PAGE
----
The Secretary of State to the Embassy in the United Kingdom 1
2238. Brit Emb here has shown us Peak’s report of conversation with Mates and FonOff instrs to Peake, which approve his course thus far and suggest he listen without comment to anything further Yugos may have to say. (Re Belgrade’s 602 Jun 21;2 London’s 2414 Jun 223 and 2456 Jun 24;4 Moscow’s 1606 Jun 24;5 Rome’s 1912 Jun 246).[Page 510]
Dept stands on Mar 20 proposal on FTT and wld not suggest partition to other interested govts. Furthermore, not inclined consider it desirable press at this time for early implementation Mar 20 proposal. In present interntl situation, question of contd presence US and UK forces FTT as stabilizing element that area is fundamental in Depts thinking. Developments leading to their early withdrawal not considered necessarily desirable under present circumstances.
Dept believes Itals also aware importance this consideration, and especially in light of recent report by Brit Amb Rome on conversation with Sforza, which Brit Emb showed us, believes Itals not anxious take initiative at this time.
In addition to commercial negots, Itals are considering further Yugo proposals for dipl resolution border impasse which not unrelated FTT question itself. If Yugos take initiative in approaching Itals re FTT during one of these negots or elsewhere. Dept naturally wld consider in light all currently relevant factors any compromise on FTT on which they and Itals might in future agree.
Indeed, in present situation, Dept considers Yugo agreement on formula which wld save face for Tito and have his support indispensable element any solution. There cld therefore, for example, be no consideration return even US–UK Zone to Italy without Yugo agreement, even if Sovs shld agree.
If Sov Govt shld accede in principle to Mar 20 proposal prior to Italo-Yugo agreement, Dept wld fol course calculated both (a) to confirm good faith in joining in original proposal for return FTT to Italy, and (b) to avoid action inimical to Tito or impracticable in light presence Yugo forces in part of FTT. Obvious difficulty in so acting wld arise if Sov response so framed as clearly designed embarrass Tito. In these circumstances, and subject to consideration exact nature any Sov move, Dept believes US, UK, and France shld promptly reply to Sov response along lines that they prepared go forward with negots, which as practical matter must provide for Yugo as well as Ital participation or at least consultation. Subsequent developments wld be important in determining further action.
In any event, Peace Treaty eld not in our view be revised without agreement at least US, UK, France, USSR, Yugo and Italy (and possibly all other Govts which have ratified or adhered to treaty). In addition, formula for relinquishment by SC of responsibility for FTT assumed in Jan. 10, 1947,7 resolution wld also have to be found, although this presumably wld not be difficult if major interested powers agree as contemplated above.[Page 511]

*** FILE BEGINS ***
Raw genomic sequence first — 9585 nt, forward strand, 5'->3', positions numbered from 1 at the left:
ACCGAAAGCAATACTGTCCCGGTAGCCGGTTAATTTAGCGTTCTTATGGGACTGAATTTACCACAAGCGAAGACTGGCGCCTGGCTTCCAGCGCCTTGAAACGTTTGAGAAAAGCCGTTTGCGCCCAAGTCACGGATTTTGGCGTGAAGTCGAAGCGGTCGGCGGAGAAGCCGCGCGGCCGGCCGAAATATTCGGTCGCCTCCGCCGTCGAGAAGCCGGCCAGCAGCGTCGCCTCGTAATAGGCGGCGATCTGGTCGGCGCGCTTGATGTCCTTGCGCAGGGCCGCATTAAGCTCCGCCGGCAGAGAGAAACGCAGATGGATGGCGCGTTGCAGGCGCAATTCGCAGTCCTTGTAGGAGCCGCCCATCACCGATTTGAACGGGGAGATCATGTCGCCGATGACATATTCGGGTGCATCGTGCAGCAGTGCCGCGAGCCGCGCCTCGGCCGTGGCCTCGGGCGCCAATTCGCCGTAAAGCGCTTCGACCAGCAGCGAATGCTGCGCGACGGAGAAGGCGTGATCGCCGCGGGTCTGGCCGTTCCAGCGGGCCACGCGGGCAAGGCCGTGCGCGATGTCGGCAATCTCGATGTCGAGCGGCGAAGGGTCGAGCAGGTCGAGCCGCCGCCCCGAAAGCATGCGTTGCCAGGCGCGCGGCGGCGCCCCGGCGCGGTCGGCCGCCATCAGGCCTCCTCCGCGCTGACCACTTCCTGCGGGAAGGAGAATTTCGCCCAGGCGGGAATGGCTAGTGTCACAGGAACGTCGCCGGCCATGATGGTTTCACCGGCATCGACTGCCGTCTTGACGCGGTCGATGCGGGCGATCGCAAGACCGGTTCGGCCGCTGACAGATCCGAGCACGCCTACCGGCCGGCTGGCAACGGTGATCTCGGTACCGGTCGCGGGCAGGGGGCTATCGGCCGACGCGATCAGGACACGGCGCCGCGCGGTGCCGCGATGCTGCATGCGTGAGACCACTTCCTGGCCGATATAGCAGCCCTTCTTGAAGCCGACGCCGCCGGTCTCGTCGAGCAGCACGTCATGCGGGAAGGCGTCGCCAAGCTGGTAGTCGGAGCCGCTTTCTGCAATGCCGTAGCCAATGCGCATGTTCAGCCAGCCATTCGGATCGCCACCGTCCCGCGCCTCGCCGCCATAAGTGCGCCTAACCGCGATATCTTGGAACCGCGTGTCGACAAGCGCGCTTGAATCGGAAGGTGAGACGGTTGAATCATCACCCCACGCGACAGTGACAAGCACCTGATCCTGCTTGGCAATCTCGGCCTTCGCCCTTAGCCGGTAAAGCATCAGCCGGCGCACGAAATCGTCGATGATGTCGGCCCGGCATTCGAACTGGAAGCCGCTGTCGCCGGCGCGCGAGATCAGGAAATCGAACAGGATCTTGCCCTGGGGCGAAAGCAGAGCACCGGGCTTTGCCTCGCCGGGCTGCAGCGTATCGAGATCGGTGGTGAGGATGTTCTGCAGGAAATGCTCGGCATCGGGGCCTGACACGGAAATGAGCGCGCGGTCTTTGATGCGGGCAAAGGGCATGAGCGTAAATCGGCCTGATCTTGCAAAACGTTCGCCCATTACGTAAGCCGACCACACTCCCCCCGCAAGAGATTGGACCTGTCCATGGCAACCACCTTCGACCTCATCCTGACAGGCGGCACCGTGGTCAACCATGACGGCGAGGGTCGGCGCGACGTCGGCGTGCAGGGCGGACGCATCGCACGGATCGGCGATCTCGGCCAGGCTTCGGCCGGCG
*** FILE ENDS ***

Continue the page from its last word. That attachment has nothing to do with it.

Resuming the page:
Foregoing views being informally conveyed Brit Emb here in response their query. Dept desires addressees take no initiative this matter for present but continue report fully indications views other govts concerned.
- Repeated to Belgrade as 336, to Moscow as 478, to Rome as 1343, to Paris as 2336.↩
- See footnote 2, p. 508.↩
- In this telegram, not printed, Ambassador Douglas reported having learned from Rumbold that G. V. Winspeare of the Italian Embassy had asked him whether the British “were going to do anything”. Rumbold replied negatively but opined that the solution lay in conversations on Trieste between the Yugoslavs and Italians; he was not suggesting that the Italians take the initiative but indicated that the British would look with favor on the holding of such conversations. (860S.00/6–2449)↩
- Scheduled for publication in volume v.↩
- In this telegram, not printed, Ambassador Dunn warned that any pressure on the Italians such as suggested in Belgrade’s telegram 602 would be most undesirable because prior to the March 20 declaration the United States had given De Gasperi the alternative of partition which he had immediately rejected. Dunn added that any pressure now would diminish Italian confidence in the word of the United States Government and appear to justify the Communist propaganda that the declaration of March 20 was merely an electoral trick. (860S.00/6–2449)↩
- For text of the resolution of January 10, 1947 (No. 16) see United Nations, Official Records of the Security Council, Second Year, Resolutions and Decisions of the Security Council, 1947, p. 1.↩